Tarik 'Konshens The MC' Davis is a hip-hop artist, songwriter, educator and youth advocate from Washington D.C who, in search of hip-hop driven chamber music, created the "Classically Dope" ensemble. He and Classically Dope's horn player, Derek Maseloff, join Garrett to talk about the development of this ensemble, the public response the ensemble has gained and the ways in which "classical" training can be improved through this type of fusion. Scott and Garrett honor the late Biz Markie, highlight two performances of music by Sergei Prokofiev and offer a "vague-booked" TRILLOQUY directed at content professionals who view podcasts as a secondary form of media.
TRILLOQUY is made possible, in part, by the Shuttleworth Foundation
Years ago, a recording of the United States Marine Band inspired a boy from East Tennessee. Today, Dr. Brandon Houghtalen teaches the next generation of band directors while challenging the traditional notions and narratives that place concert band and wind ensemble music in the back seat to orchestral music. He chats with Garrett about this, a few of concert band's women/BOPIC composers and an initiative known as the "On the List Project". Garrett and Scott honor the band tradition with works by Joel Puckett, Tolga Zafer Özdemir and others alongside the week in "accidentals" and a tenure-themed TRILLOQUY. Also this week, Garrett learns the word, "sloughing".
TRILLOQUY is made possible, in part, by a generous grant from the Shuttleworth Foundation.
(Recorded 7/3/21) The age-old stories of Native communities continue to have an important place in contemporary culture, including in contemporary Western classical music! Jerod Impichchaachaaha' Tate joins Garrett to talk about how he's done that with his new composition, "Lowak Shoppala'". Garrett and Scott acknowledge the 4th of July with a look back at under-told American history and discuss Grammophone's annual orchestra awards. The guys advocate for an Olympian who uses cannabis in the weekly TRILLOQUY and contextualize some of her unearthed, problematic tweets.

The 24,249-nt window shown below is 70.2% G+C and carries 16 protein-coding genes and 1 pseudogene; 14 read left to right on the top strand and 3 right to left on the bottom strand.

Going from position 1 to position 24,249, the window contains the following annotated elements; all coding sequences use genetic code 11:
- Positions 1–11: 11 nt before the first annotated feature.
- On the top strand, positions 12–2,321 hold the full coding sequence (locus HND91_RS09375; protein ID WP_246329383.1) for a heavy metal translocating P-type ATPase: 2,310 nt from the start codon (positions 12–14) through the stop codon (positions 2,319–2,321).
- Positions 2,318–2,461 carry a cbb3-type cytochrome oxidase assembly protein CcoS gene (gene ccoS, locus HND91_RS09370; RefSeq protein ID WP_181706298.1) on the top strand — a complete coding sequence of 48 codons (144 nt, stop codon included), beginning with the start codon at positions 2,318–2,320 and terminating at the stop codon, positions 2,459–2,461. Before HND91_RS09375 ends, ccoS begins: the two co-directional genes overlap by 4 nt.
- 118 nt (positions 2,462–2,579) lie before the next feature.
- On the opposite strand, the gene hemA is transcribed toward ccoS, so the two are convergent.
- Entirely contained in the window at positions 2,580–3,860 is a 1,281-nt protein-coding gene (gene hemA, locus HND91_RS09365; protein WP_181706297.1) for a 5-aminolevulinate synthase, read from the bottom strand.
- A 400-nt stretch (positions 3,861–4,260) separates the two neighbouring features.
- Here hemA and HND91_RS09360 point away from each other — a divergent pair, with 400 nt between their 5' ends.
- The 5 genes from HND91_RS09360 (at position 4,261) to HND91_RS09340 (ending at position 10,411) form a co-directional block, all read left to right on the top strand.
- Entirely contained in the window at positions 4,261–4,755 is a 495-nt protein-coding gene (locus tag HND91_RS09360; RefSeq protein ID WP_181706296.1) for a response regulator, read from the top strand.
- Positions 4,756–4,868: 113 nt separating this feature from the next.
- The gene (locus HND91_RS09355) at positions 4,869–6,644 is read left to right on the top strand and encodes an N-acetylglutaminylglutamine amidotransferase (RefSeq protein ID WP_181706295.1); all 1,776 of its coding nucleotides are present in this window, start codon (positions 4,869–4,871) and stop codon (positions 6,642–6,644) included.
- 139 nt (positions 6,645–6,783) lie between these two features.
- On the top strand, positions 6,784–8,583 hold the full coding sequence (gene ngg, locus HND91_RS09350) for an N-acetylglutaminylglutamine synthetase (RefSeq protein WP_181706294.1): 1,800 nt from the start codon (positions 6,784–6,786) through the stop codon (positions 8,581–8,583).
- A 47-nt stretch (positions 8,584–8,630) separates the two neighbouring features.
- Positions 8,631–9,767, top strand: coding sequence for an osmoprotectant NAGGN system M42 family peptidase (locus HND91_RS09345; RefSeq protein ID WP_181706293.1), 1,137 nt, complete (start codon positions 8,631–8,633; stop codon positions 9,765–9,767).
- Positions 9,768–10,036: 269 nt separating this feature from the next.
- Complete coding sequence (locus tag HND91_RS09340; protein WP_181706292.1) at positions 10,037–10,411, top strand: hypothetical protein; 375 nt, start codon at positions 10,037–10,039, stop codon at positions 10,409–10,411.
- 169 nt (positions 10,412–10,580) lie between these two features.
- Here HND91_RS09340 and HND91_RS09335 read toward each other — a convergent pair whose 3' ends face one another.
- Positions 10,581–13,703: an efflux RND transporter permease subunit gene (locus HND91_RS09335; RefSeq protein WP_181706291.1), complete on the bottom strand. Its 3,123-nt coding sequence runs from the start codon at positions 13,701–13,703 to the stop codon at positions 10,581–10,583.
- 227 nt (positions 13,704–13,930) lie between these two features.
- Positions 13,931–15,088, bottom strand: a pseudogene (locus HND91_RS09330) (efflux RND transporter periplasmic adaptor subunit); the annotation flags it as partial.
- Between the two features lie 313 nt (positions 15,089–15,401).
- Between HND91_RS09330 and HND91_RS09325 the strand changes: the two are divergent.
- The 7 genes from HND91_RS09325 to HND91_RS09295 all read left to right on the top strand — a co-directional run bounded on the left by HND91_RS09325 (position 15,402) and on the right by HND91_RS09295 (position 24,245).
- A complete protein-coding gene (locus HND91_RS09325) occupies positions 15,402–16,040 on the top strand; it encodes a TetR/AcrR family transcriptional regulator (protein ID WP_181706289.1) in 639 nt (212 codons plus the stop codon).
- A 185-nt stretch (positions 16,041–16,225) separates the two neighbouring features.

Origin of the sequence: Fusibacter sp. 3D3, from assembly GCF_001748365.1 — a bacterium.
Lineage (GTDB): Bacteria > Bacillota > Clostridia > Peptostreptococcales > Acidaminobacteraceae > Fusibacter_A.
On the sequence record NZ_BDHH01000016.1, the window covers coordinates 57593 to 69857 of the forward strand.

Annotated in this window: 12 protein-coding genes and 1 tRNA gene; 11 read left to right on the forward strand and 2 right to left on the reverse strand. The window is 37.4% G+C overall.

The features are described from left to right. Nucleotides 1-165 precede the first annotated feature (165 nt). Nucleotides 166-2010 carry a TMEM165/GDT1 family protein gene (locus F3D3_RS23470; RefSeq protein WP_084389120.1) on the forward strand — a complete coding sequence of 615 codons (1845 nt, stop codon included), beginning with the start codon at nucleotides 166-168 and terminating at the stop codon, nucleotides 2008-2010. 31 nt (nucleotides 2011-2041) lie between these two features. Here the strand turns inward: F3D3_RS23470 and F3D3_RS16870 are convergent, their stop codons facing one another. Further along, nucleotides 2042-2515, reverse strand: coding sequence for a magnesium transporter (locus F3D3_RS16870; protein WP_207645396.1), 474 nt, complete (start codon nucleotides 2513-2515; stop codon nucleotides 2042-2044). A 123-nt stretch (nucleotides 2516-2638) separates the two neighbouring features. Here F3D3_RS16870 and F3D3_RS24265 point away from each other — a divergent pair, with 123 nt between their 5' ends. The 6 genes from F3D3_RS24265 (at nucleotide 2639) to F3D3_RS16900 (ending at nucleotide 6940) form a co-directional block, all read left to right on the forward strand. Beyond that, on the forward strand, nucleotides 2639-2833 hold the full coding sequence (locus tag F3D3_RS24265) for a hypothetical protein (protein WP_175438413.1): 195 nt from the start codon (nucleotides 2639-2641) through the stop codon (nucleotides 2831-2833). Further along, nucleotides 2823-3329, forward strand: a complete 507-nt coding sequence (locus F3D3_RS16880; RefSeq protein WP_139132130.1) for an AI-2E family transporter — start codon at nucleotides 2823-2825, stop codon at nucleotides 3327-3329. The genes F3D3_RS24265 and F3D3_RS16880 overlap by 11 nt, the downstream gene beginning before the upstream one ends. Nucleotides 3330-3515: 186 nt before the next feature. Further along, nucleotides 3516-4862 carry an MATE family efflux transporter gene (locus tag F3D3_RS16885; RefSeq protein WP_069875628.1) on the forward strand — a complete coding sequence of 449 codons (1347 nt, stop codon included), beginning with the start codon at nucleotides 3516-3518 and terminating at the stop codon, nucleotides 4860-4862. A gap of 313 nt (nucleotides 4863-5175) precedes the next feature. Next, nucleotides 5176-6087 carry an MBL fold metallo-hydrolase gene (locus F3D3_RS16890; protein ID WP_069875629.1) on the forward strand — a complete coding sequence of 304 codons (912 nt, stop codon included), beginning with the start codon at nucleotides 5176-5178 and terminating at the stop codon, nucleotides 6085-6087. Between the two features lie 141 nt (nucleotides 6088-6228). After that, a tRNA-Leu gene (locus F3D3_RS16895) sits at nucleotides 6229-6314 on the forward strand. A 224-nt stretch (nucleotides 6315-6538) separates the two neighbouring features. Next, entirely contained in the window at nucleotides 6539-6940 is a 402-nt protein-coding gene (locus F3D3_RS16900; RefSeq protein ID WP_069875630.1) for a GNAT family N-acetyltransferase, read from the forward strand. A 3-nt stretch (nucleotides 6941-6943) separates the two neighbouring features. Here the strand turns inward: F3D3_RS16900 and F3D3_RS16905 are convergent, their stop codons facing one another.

On July 9th the Norfolk Chamber Music Festival will present the world premiere of "Twin Stars: Diamond Variations for Dae’Anna", written in honor of the girlfriend and stepdaughter of the late Philando Castile by Daniel Bernard Roumain. He joins Garrett, alongside pianist Melvin Chen, to talk about the upcoming premiere and continued activism in concert hall spaces. Scott honors the voice of singer Jimmy Scott, and the guys celebrate Queen Latifah, Randall Goosby and several other Black artists. Garrett speaks to avoiding the trivialization of Indigenous land acknowledgments in the final movement.
It's not easy to "go viral" in today's social media ecosystem, but operatic baritone Babatunde Akinboboye managed to do it by fusing Kendrick Lamar and Rossini! He talks with Garrett about this, life between Nigeria and the US, his aspirations for the opera industry, and the people who are standing in the way of progress for Black operatic professionals. Scott highlights a violin concerto by Wynton Marsalis, and helps Garrett unpack news from the Baltimore Symphony, the Juneteenth weekend, and shifting the rules surrounding philanthropic giving.
As Juneteenth becomes a more wide-spread celebration, musicians and content creators of all types are jumping in to honor the holiday. Garrett goes into why he chose not to offer anything this year in an emotional final movement. Scott shines a light on the continued struggle for equity across the pond, and helps unpack a think piece written to demean the work of composer Daniel Bernard Roumain. Violinist Rachel Barton Pine talks about her decades-long work supporting and promoting Black composers, and asks Garrett a few questions, herself.